The smoking habits, attitudes towards smoking and knowledge regarding anti-smoking legislation of students in institutions of higher learning in the Eastern Cape Province of South Africa Awotedu AA, FMCP (Nig), FCCP, FCP (SA-PR), Department of Internal Medicine, Walter Sisulu University, Mthatha Jordaan ER, MSc, Biostatistics Unit, Medical Research Council of South Africa, Tygerberg Ndukwana OZB, BACur, BACurHons (UNISA), MPH, Department of Health Promotion, Walter Sisulu University, Mthatha Fipaza NO, BSc, MSc(Leeds), Department of Health Promotion, Walter Sisulu University, Mthatha Awotedu KO, BSc Hon, MBBS, FMCGP (Nig), Department of Physiology, Walter Sisulu University. Mthatha Martinez J, MD (Havana), Department of Community Medicine, Walter Sisulu University, Mthatha. Foyaca-Sibat H, MD (Havana), Department of Internal Medicine, Walter Sisulu University , Mthatha Mashiyi MK, MBChB; FCP (SA), Department of Internal Medicine, Walter Sisulu University , Mthatha Correspondence to: Professor AA Awotedu, e-mail: firstname.lastname@example.org
Background The study aimed to i) investigate the smoking habits of students attending tertiary institutions of learning in the Eastern Cape Province (ECP) and ii) determine the knowledge of the students about the health hazards of smoking and their attitude towards current government anti-smoking legislation. Methods This was a questionnaire-based study involving all seven tertiary institutions of learning in the ECP, viz. the Universities of Transkei, Fort Hare, Port Elizabeth and Rhodes University, and the Border, Eastern Cape and Port Elizabeth technikons. A total of 1 728 students were interviewed out of a student population of 30,080. Stratified random sampling was used to select the students. Two-way tables were used to test the independence of the variables and chi-square tests were applied. A ‘p’ value of below 5% was used as a test of significance. Results A total of 1 480 students completed the questionnaires (86%). The racial classification of the respondents was 79% Black, 13% White, 7% Coloured and 2% Indian. Twenty-six per cent of the students were smokers, of which 37% were male and 15% were female. Forty-five per cent of the Coloured students smoked, while the figures for Whites and Blacks were 26% and 25% respectively. Seventy per cent of the students smoked less than 10 cigarettes a day. Fifty-two per cent of the smokers said they wanted to stop smoking. Sixty-one per cent had been influenced to start smoking by their friends and only 13% were influenced by advertisements. Ninety-four percent agreed that smoking was dangerous to the smoker’s health, while 73% responded that there was a relationship between mothers who smoke and low birth weight. Thirteen per cent thought the legislation was too tough, while 30% said it was good as it was. On measures to reduce smoking, 86% favoured restricting smoking in public places. Conclusion This study has demonstrated that smoking is prevalent in tertiary institutions of learning in the Eastern Cape Province. The demographic profile of the smokers reflects the national picture. The knowledge of the harmful effects of smoking is generally good. SA Fam Pract 2006;48(9):14 The full version of this article is available at: www.safpj.co.za 14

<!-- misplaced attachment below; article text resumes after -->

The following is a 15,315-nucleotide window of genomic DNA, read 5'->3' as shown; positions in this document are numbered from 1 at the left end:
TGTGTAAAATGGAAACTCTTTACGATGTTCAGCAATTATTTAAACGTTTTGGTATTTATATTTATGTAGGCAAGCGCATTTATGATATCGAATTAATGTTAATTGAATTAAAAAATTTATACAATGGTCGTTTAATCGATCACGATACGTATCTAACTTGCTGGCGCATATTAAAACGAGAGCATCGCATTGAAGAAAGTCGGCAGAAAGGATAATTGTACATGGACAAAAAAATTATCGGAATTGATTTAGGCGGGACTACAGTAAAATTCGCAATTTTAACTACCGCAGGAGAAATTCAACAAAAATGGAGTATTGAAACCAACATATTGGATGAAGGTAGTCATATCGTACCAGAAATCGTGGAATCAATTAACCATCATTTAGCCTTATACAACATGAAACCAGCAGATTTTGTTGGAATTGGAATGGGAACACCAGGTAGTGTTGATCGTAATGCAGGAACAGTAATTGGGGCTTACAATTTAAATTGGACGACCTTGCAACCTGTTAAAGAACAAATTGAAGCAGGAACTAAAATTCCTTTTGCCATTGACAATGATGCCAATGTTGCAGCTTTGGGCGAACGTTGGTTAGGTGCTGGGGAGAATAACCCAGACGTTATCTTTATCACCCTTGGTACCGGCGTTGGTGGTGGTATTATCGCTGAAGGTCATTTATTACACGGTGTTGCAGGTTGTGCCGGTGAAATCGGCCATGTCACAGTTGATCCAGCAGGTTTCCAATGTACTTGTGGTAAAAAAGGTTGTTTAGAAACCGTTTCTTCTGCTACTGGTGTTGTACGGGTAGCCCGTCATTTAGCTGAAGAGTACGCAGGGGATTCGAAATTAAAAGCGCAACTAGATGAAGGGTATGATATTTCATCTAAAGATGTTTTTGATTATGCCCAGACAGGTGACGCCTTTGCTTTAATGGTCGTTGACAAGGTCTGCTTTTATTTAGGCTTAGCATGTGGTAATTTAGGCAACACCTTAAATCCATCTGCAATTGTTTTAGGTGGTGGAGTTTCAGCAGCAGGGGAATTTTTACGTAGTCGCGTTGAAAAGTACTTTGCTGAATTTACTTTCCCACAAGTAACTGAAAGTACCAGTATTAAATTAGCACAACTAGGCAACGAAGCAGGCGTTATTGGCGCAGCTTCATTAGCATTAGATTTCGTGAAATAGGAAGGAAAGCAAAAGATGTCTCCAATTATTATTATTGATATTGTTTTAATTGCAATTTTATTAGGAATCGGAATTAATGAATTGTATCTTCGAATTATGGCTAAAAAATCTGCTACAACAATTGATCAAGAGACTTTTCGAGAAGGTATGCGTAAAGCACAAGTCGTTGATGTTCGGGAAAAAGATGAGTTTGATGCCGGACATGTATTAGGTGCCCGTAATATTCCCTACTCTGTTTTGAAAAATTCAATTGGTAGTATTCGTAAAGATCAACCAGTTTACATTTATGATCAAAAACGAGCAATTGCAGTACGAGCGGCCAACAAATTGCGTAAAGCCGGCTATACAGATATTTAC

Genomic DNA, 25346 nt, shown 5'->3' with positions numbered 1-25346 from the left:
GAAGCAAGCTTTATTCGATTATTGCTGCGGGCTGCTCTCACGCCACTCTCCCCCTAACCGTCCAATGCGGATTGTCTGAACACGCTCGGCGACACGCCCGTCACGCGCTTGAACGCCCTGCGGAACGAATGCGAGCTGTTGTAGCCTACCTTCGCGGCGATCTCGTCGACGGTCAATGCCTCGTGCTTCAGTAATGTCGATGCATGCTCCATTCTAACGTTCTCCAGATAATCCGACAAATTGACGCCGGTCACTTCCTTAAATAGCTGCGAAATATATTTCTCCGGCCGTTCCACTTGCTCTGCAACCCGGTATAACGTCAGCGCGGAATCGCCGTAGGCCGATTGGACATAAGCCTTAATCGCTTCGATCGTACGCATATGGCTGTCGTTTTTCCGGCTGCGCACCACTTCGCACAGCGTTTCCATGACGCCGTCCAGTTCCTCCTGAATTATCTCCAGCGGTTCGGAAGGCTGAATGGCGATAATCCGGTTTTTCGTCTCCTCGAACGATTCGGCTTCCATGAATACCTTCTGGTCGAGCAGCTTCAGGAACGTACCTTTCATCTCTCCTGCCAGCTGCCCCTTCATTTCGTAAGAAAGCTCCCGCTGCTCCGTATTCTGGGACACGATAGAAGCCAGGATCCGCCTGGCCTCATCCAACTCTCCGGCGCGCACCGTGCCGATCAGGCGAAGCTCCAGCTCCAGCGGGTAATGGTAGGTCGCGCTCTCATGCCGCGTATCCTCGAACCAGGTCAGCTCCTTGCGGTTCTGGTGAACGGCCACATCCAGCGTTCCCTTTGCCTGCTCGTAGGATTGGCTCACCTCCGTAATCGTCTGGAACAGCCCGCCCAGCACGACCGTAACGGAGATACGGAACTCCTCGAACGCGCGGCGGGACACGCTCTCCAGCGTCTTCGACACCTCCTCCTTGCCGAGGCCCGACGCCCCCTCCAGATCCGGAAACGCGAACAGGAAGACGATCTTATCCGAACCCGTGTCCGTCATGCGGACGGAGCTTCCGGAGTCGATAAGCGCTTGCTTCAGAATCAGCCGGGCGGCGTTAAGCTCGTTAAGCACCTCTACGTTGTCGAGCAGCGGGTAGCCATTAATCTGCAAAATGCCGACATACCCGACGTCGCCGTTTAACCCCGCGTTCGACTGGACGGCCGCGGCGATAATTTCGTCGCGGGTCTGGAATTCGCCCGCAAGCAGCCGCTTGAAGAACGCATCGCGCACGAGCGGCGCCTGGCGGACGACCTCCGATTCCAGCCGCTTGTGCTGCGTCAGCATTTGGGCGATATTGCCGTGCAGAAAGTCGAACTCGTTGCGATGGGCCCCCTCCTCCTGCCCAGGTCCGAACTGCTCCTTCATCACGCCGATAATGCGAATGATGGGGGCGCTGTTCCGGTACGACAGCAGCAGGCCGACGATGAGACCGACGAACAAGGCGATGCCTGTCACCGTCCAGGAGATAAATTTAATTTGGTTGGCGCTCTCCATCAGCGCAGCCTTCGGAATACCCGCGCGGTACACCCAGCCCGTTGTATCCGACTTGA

P This article has been peer reviewed
SA Fam Pract 2006:48(9)
Introduction Smoking, a manmade epidemic, occurs all over the world and is accompanied by a host of diseases that threaten the health and shorten the life of the consumer.1 The World Health Organization (WHO) estimates that, globally, 47% of men and 12% of women smoke, with about 4.9 million people dying each year as a consequence of smoking.2 This figure is expected to rise to 10 million deaths by 2030 if the present trend continues.2 Prevalence rates and trends vary from country to country, often dependent on the level of monitoring of tobacco use behaviour. While the rate of...
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